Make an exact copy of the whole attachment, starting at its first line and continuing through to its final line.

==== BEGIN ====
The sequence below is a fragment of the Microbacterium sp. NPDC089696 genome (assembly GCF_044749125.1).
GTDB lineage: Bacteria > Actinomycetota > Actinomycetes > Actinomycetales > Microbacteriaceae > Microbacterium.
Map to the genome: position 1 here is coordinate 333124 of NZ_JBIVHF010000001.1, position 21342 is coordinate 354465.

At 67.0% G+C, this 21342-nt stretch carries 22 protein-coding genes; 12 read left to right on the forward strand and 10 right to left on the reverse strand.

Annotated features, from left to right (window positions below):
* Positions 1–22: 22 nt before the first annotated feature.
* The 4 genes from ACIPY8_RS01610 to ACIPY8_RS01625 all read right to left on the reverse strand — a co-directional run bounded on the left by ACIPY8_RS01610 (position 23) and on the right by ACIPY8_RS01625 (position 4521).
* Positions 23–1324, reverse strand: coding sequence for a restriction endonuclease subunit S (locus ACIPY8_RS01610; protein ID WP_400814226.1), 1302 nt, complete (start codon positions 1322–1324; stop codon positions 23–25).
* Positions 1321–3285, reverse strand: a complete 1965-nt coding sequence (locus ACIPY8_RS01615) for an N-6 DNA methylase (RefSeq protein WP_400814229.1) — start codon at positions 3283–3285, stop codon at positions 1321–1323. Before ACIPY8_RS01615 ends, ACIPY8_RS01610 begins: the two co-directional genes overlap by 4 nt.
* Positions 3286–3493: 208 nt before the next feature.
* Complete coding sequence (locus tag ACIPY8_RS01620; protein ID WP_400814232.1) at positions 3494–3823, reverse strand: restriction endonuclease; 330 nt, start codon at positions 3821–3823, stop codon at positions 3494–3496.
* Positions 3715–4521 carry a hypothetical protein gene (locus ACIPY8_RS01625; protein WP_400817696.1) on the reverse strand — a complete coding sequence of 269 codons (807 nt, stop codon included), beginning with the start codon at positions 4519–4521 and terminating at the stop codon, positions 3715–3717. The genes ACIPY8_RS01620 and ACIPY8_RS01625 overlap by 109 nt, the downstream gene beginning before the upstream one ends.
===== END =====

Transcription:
The sequence below is a fragment of the Microbacterium sp. NPDC089696 genome (assembly GCF_044749125.1).
GTDB lineage: Bacteria > Actinomycetota > Actinomycetes > Actinomycetales > Microbacteriaceae > Microbacterium.
Map to the genome: position 1 here is coordinate 333124 of NZ_JBIVHF010000001.1, position 21342 is coordinate 354465.

At 67.0% G+C, this 21342-nt stretch carries 22 protein-coding genes; 12 read left to right on the forward strand and 10 right to left on the reverse strand.

Annotated features, from left to right (window positions below):
* Positions 1–22: 22 nt before the first annotated feature.
* The 4 genes from ACIPY8_RS01610 to ACIPY8_RS01625 all read right to left on the reverse strand — a co-directional run bounded on the left by ACIPY8_RS01610 (position 23) and on the right by ACIPY8_RS01625 (position 4521).
* Positions 23–1324, reverse strand: coding sequence for a restriction endonuclease subunit S (locus ACIPY8_RS01610; protein ID WP_400814226.1), 1302 nt, complete (start codon positions 1322–1324; stop codon positions 23–25).
* Positions 1321–3285, reverse strand: a complete 1965-nt coding sequence (locus ACIPY8_RS01615) for an N-6 DNA methylase (RefSeq protein WP_400814229.1) — start codon at positions 3283–3285, stop codon at positions 1321–1323. Before ACIPY8_RS01615 ends, ACIPY8_RS01610 begins: the two co-directional genes overlap by 4 nt.
* Positions 3286–3493: 208 nt before the next feature.
* Complete coding sequence (locus tag ACIPY8_RS01620; protein ID WP_400814232.1) at positions 3494–3823, reverse strand: restriction endonuclease; 330 nt, start codon at positions 3821–3823, stop codon at positions 3494–3496.
* Positions 3715–4521 carry a hypothetical protein gene (locus ACIPY8_RS01625; protein WP_400817696.1) on the reverse strand — a complete coding sequence of 269 codons (807 nt, stop codon included), beginning with the start codon at positions 4519–4521 and terminating at the stop codon, positions 3715–3717. The genes ACIPY8_RS01620 and ACIPY8_RS01625 overlap by 109 nt, the downstream gene beginning before the upstream one ends.